The Dependency Rut

Maurice Coakley, Ireland in the World Order: A History of Uneven Development

Pluto Press, 256pp, £17.50, ISBN 9780745331256

reviewed by David Convery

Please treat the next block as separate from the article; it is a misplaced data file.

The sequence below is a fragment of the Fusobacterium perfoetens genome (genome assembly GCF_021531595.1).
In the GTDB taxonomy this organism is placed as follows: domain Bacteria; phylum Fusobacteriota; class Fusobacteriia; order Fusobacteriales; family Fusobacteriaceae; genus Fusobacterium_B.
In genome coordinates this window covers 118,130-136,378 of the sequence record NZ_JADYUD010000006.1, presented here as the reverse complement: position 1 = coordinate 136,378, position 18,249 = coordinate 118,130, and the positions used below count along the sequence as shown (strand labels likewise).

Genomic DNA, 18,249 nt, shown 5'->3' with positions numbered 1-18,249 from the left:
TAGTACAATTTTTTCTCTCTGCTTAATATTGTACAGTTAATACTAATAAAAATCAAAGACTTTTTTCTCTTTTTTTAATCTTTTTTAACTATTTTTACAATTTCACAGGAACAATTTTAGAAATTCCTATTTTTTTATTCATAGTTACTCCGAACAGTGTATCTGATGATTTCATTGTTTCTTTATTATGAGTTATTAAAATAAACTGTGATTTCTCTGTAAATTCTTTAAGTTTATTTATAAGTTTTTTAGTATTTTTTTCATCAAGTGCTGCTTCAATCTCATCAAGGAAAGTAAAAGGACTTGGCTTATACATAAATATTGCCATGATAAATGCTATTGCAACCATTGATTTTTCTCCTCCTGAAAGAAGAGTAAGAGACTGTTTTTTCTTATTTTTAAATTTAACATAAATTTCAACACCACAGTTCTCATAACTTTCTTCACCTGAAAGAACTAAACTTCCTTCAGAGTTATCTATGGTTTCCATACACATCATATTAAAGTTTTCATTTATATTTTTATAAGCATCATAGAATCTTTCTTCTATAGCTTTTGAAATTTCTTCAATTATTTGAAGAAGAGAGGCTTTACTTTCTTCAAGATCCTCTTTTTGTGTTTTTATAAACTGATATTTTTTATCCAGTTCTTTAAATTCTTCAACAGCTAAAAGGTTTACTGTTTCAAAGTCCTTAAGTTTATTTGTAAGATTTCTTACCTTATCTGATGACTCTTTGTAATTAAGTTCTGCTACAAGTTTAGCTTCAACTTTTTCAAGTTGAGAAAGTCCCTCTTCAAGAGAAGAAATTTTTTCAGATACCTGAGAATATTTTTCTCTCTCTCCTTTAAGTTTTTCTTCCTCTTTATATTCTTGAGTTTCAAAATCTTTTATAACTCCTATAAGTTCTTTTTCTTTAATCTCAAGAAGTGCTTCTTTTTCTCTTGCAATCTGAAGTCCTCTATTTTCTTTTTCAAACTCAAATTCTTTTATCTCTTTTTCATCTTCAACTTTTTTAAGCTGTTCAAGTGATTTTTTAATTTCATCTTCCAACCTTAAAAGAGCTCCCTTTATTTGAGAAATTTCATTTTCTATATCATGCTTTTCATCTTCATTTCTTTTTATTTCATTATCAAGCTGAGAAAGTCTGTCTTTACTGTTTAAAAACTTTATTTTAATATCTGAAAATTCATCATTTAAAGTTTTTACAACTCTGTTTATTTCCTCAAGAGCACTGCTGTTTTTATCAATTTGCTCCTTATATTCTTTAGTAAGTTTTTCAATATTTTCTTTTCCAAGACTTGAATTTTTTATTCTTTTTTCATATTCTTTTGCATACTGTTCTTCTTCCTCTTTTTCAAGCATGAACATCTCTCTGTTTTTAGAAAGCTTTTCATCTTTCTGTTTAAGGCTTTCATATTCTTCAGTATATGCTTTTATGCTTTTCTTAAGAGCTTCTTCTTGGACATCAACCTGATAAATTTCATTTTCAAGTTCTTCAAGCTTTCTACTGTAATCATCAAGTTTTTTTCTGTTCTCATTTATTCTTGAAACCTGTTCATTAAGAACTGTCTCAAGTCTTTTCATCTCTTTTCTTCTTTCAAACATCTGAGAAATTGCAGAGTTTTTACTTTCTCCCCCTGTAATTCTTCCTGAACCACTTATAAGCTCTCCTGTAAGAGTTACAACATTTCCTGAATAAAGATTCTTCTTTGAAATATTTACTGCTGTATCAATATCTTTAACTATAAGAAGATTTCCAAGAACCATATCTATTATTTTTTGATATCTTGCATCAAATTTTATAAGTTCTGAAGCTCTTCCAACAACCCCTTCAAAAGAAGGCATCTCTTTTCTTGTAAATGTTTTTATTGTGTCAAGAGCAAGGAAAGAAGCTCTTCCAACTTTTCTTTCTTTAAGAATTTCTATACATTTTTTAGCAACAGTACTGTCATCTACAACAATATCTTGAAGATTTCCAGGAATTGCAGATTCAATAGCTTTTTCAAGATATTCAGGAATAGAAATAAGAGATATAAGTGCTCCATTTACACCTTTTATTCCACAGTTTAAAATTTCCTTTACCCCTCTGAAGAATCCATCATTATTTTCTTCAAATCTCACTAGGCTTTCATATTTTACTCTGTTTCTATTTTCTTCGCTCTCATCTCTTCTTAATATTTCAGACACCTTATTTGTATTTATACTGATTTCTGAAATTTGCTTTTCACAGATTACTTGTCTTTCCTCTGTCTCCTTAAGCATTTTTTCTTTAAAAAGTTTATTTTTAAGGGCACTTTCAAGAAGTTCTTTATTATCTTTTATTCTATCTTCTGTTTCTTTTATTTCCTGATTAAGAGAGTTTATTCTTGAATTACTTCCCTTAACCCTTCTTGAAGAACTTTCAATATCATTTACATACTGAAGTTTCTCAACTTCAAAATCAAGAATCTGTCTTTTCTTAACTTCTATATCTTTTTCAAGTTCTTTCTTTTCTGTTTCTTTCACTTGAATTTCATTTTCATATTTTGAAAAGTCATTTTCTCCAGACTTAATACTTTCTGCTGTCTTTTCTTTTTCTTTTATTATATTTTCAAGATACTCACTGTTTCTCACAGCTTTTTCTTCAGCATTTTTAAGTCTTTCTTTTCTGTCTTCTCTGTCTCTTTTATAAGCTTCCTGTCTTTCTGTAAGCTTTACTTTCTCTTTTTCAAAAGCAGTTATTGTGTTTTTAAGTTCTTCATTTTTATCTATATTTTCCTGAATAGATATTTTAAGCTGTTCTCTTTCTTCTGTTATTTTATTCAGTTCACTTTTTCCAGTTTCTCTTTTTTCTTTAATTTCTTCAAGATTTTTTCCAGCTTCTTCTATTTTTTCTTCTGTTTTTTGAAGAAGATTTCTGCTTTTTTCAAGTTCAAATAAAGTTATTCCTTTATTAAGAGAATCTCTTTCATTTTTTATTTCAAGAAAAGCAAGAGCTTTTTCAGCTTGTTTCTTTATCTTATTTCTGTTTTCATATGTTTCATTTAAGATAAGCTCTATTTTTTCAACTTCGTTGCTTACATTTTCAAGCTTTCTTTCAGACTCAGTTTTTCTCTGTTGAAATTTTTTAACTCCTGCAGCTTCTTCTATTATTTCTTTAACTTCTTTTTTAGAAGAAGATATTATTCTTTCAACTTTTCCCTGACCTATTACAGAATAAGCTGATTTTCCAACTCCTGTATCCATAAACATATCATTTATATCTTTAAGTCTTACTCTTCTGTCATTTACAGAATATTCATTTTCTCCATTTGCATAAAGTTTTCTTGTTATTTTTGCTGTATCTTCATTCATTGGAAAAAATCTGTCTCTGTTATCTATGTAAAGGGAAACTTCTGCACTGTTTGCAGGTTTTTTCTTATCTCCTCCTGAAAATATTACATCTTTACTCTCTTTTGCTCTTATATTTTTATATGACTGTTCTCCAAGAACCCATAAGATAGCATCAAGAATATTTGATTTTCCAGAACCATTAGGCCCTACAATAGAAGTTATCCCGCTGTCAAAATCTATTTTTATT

I grew up in Celtic Tiger Ireland. In school we were told we could do anything. Unlike our parents’ and teachers’ generation we would never have to worry about jobs, money or opportunity. We were lucky. Sure, there were still problems, political corruption being the most heralded, yet for many living through those times, certainly for most commentators, it seemed that Ireland had finally broken with its underdeveloped past and could confidently look forward to a bright, consumerist future. As a young radical in 2001 I watched the economic collapse of Argentina and became familiar with the devastation wrought across Latin America by neo-liberalism, associated throughout the continent with three powerful letters: IMF. But that was Latin America, this was Europe, and I was lucky. Only nine years later the Irish economy imploded. With almost half a million languishing on the dole and tens of thousands of the lucky generation having emigrated, the IMF would arrive in Dublin. The Celtic Tiger appeared a blip in an otherwise forlorn history. What happened? Why was Ireland doomed to repeat this cycle over and over again?